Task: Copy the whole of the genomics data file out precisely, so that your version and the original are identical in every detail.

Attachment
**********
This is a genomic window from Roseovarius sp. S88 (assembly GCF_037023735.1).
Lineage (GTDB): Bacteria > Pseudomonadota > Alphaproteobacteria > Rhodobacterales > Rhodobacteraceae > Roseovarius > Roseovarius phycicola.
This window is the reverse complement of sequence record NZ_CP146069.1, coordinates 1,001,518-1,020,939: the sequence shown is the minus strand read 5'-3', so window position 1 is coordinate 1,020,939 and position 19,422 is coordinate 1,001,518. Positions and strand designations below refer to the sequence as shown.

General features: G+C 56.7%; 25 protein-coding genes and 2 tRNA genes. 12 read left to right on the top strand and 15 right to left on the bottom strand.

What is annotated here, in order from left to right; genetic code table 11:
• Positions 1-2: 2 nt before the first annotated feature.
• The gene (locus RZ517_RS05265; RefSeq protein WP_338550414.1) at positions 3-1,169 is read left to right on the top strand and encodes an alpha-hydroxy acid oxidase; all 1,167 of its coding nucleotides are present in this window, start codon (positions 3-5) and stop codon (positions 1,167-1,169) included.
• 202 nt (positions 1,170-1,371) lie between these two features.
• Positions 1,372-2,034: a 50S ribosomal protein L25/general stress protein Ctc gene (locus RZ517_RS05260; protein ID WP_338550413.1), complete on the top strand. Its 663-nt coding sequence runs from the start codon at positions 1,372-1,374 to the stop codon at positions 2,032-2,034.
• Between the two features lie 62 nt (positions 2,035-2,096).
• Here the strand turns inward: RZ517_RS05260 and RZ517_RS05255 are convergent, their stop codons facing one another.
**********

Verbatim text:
This is a genomic window from Roseovarius sp. S88 (assembly GCF_037023735.1).
Lineage (GTDB): Bacteria > Pseudomonadota > Alphaproteobacteria > Rhodobacterales > Rhodobacteraceae > Roseovarius > Roseovarius phycicola.
This window is the reverse complement of sequence record NZ_CP146069.1, coordinates 1,001,518-1,020,939: the sequence shown is the minus strand read 5'-3', so window position 1 is coordinate 1,020,939 and position 19,422 is coordinate 1,001,518. Positions and strand designations below refer to the sequence as shown.

General features: G+C 56.7%; 25 protein-coding genes and 2 tRNA genes. 12 read left to right on the top strand and 15 right to left on the bottom strand.

What is annotated here, in order from left to right; genetic code table 11:
• Positions 1-2: 2 nt before the first annotated feature.
• The gene (locus RZ517_RS05265; RefSeq protein WP_338550414.1) at positions 3-1,169 is read left to right on the top strand and encodes an alpha-hydroxy acid oxidase; all 1,167 of its coding nucleotides are present in this window, start codon (positions 3-5) and stop codon (positions 1,167-1,169) included.
• 202 nt (positions 1,170-1,371) lie between these two features.
• Positions 1,372-2,034: a 50S ribosomal protein L25/general stress protein Ctc gene (locus RZ517_RS05260; protein ID WP_338550413.1), complete on the top strand. Its 663-nt coding sequence runs from the start codon at positions 1,372-1,374 to the stop codon at positions 2,032-2,034.
• Between the two features lie 62 nt (positions 2,035-2,096).
• Here the strand turns inward: RZ517_RS05260 and RZ517_RS05255 are convergent, their stop codons facing one another.